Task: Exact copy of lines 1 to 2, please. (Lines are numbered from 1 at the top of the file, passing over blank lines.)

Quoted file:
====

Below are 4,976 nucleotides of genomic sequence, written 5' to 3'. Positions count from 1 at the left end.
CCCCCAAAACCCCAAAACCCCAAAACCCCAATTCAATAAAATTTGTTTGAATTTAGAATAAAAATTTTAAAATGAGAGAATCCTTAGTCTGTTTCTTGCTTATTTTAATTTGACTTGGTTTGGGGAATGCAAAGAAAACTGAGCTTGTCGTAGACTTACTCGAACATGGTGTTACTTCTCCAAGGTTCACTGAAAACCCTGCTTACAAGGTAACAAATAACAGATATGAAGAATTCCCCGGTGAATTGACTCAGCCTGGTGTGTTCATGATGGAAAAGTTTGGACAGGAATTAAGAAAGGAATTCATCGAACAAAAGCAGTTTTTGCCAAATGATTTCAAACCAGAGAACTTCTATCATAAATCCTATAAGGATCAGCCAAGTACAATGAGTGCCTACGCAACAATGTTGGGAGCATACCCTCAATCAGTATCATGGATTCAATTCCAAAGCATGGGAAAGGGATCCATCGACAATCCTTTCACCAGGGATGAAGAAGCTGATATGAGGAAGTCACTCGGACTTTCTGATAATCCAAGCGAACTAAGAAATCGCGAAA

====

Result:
Below are 4,976 nucleotides of genomic sequence, written 5' to 3'. Positions count from 1 at the left end.
CCCCCAAAACCCCAAAACCCCAAAACCCCAATTCAATAAAATTTGTTTGAATTTAGAATAAAAATTTTAAAATGAGAGAATCCTTAGTCTGTTTCTTGCTTATTTTAATTTGACTTGGTTTGGGGAATGCAAAGAAAACTGAGCTTGTCGTAGACTTACTCGAACATGGTGTTACTTCTCCAAGGTTCACTGAAAACCCTGCTTACAAGGTAACAAATAACAGATATGAAGAATTCCCCGGTGAATTGACTCAGCCTGGTGTGTTCATGATGGAAAAGTTTGGACAGGAATTAAGAAAGGAATTCATCGAACAAAAGCAGTTTTTGCCAAATGATTTCAAACCAGAGAACTTCTATCATAAATCCTATAAGGATCAGCCAAGTACAATGAGTGCCTACGCAACAATGTTGGGAGCATACCCTCAATCAGTATCATGGATTCAATTCCAAAGCATGGGAAAGGGATCCATCGACAATCCTTTCACCAGGGATGAAGAAGCTGATATGAGGAAGTCACTCGGACTTTCTGATAATCCAAGCGAACTAAGAAATCGCGAAA